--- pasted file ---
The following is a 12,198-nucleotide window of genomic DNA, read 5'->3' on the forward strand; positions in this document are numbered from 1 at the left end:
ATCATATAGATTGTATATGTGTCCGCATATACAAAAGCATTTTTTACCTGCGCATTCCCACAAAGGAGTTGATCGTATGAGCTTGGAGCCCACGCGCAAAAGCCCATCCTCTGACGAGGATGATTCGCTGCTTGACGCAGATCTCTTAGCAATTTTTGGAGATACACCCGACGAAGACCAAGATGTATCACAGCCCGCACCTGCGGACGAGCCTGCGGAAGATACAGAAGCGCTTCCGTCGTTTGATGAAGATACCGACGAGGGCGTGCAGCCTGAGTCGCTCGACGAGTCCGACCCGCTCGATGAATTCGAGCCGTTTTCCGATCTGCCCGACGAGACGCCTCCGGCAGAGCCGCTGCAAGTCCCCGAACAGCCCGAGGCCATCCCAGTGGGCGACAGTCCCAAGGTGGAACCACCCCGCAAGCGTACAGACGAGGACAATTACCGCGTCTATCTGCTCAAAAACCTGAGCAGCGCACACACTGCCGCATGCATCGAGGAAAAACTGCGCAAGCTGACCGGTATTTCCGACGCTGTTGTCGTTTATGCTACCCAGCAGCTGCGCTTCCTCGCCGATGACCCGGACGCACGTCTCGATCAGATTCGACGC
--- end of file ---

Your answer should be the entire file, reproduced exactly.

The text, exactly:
The following is a 12,198-nucleotide window of genomic DNA, read 5'->3' on the forward strand; positions in this document are numbered from 1 at the left end:
ATCATATAGATTGTATATGTGTCCGCATATACAAAAGCATTTTTTACCTGCGCATTCCCACAAAGGAGTTGATCGTATGAGCTTGGAGCCCACGCGCAAAAGCCCATCCTCTGACGAGGATGATTCGCTGCTTGACGCAGATCTCTTAGCAATTTTTGGAGATACACCCGACGAAGACCAAGATGTATCACAGCCCGCACCTGCGGACGAGCCTGCGGAAGATACAGAAGCGCTTCCGTCGTTTGATGAAGATACCGACGAGGGCGTGCAGCCTGAGTCGCTCGACGAGTCCGACCCGCTCGATGAATTCGAGCCGTTTTCCGATCTGCCCGACGAGACGCCTCCGGCAGAGCCGCTGCAAGTCCCCGAACAGCCCGAGGCCATCCCAGTGGGCGACAGTCCCAAGGTGGAACCACCCCGCAAGCGTACAGACGAGGACAATTACCGCGTCTATCTGCTCAAAAACCTGAGCAGCGCACACACTGCCGCATGCATCGAGGAAAAACTGCGCAAGCTGACCGGTATTTCCGACGCTGTTGTCGTTTATGCTACCCAGCAGCTGCGCTTCCTCGCCGATGACCCGGACGCACGTCTCGATCAGATTCGACGC